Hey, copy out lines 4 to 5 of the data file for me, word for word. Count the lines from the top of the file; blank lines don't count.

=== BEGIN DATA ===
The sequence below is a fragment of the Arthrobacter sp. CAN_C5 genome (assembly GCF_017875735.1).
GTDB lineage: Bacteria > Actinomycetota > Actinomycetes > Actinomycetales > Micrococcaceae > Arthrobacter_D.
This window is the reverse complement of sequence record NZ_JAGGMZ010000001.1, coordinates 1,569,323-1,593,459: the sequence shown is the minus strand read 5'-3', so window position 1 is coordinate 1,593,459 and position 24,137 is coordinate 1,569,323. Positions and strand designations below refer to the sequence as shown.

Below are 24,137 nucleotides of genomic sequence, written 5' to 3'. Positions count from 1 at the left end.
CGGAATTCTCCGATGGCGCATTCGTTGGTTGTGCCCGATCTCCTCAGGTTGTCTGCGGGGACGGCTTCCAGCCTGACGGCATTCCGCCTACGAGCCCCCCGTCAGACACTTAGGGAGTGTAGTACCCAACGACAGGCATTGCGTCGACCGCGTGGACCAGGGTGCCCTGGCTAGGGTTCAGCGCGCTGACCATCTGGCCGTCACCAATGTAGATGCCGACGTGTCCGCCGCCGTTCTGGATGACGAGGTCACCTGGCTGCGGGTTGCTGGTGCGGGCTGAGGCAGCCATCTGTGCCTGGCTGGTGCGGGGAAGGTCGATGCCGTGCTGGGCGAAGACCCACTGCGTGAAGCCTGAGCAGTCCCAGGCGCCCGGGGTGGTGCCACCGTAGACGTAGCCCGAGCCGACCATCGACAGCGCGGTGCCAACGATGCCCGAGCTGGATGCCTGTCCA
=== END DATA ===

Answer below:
Below are 24,137 nucleotides of genomic sequence, written 5' to 3'. Positions count from 1 at the left end.
CGGAATTCTCCGATGGCGCATTCGTTGGTTGTGCCCGATCTCCTCAGGTTGTCTGCGGGGACGGCTTCCAGCCTGACGGCATTCCGCCTACGAGCCCCCCGTCAGACACTTAGGGAGTGTAGTACCCAACGACAGGCATTGCGTCGACCGCGTGGACCAGGGTGCCCTGGCTAGGGTTCAGCGCGCTGACCATCTGGCCGTCACCAATGTAGATGCCGACGTGTCCGCCGCCGTTCTGGATGACGAGGTCACCTGGCTGCGGGTTGCTGGTGCGGGCTGAGGCAGCCATCTGTGCCTGGCTGGTGCGGGGAAGGTCGATGCCGTGCTGGGCGAAGACCCACTGCGTGAAGCCTGAGCAGTCCCAGGCGCCCGGGGTGGTGCCACCGTAGACGTAGCCCGAGCCGACCATCGACAGCGCGGTGCCAACGATGCCCGAGCTGGATGCCTGTCCA